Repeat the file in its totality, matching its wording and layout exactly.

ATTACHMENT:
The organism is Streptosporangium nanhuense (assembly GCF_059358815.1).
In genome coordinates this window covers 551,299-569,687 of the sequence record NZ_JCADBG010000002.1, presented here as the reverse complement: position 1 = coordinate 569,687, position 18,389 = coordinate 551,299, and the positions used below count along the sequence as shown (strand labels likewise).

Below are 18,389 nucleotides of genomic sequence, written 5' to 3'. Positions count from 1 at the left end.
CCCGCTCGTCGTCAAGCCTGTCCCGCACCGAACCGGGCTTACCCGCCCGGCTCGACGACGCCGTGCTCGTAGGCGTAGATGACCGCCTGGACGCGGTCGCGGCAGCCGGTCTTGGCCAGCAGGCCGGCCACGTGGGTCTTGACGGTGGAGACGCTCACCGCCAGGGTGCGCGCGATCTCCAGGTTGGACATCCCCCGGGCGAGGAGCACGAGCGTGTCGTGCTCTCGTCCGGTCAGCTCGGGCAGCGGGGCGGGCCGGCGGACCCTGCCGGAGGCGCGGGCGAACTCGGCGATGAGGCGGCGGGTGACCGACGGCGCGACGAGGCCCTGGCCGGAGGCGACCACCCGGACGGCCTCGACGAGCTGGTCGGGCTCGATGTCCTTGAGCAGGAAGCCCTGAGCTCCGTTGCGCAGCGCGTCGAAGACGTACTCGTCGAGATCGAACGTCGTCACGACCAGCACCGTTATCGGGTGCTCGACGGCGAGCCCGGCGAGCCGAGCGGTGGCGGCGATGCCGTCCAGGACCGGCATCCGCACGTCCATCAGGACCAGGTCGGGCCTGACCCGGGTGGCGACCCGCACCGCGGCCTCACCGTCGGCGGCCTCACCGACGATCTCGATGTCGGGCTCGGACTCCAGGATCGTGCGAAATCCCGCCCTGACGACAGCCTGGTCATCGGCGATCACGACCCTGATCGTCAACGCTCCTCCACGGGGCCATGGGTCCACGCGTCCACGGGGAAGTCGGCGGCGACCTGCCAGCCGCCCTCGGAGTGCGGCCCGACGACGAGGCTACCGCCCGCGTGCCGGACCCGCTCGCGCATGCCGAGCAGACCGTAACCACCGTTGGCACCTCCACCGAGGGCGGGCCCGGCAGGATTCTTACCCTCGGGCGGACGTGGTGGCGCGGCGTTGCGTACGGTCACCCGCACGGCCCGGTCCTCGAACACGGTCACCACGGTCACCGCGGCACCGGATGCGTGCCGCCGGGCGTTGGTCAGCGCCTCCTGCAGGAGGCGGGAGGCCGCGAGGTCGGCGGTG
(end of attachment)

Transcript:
The organism is Streptosporangium nanhuense (assembly GCF_059358815.1).
In genome coordinates this window covers 551,299-569,687 of the sequence record NZ_JCADBG010000002.1, presented here as the reverse complement: position 1 = coordinate 569,687, position 18,389 = coordinate 551,299, and the positions used below count along the sequence as shown (strand labels likewise).

Below are 18,389 nucleotides of genomic sequence, written 5' to 3'. Positions count from 1 at the left end.
CCCGCTCGTCGTCAAGCCTGTCCCGCACCGAACCGGGCTTACCCGCCCGGCTCGACGACGCCGTGCTCGTAGGCGTAGATGACCGCCTGGACGCGGTCGCGGCAGCCGGTCTTGGCCAGCAGGCCGGCCACGTGGGTCTTGACGGTGGAGACGCTCACCGCCAGGGTGCGCGCGATCTCCAGGTTGGACATCCCCCGGGCGAGGAGCACGAGCGTGTCGTGCTCTCGTCCGGTCAGCTCGGGCAGCGGGGCGGGCCGGCGGACCCTGCCGGAGGCGCGGGCGAACTCGGCGATGAGGCGGCGGGTGACCGACGGCGCGACGAGGCCCTGGCCGGAGGCGACCACCCGGACGGCCTCGACGAGCTGGTCGGGCTCGATGTCCTTGAGCAGGAAGCCCTGAGCTCCGTTGCGCAGCGCGTCGAAGACGTACTCGTCGAGATCGAACGTCGTCACGACCAGCACCGTTATCGGGTGCTCGACGGCGAGCCCGGCGAGCCGAGCGGTGGCGGCGATGCCGTCCAGGACCGGCATCCGCACGTCCATCAGGACCAGGTCGGGCCTGACCCGGGTGGCGACCCGCACCGCGGCCTCACCGTCGGCGGCCTCACCGACGATCTCGATGTCGGGCTCGGACTCCAGGATCGTGCGAAATCCCGCCCTGACGACAGCCTGGTCATCGGCGATCACGACCCTGATCGTCAACGCTCCTCCACGGGGCCATGGGTCCACGCGTCCACGGGGAAGTCGGCGGCGACCTGCCAGCCGCCCTCGGAGTGCGGCCCGACGACGAGGCTACCGCCCGCGTGCCGGACCCGCTCGCGCATGCCGAGCAGACCGTAACCACCGTTGGCACCTCCACCGAGGGCGGGCCCGGCAGGATTCTTACCCTCGGGCGGACGTGGTGGCGCGGCGTTGCGTACGGTCACCCGCACGGCCCGGTCCTCGAACACGGTCACCACGGTCACCGCGGCACCGGATGCGTGCCGCCGGGCGTTGGTCAGCGCCTCCTGCAGGAGGCGGGAGGCCGCGAGGTCGGCGGTG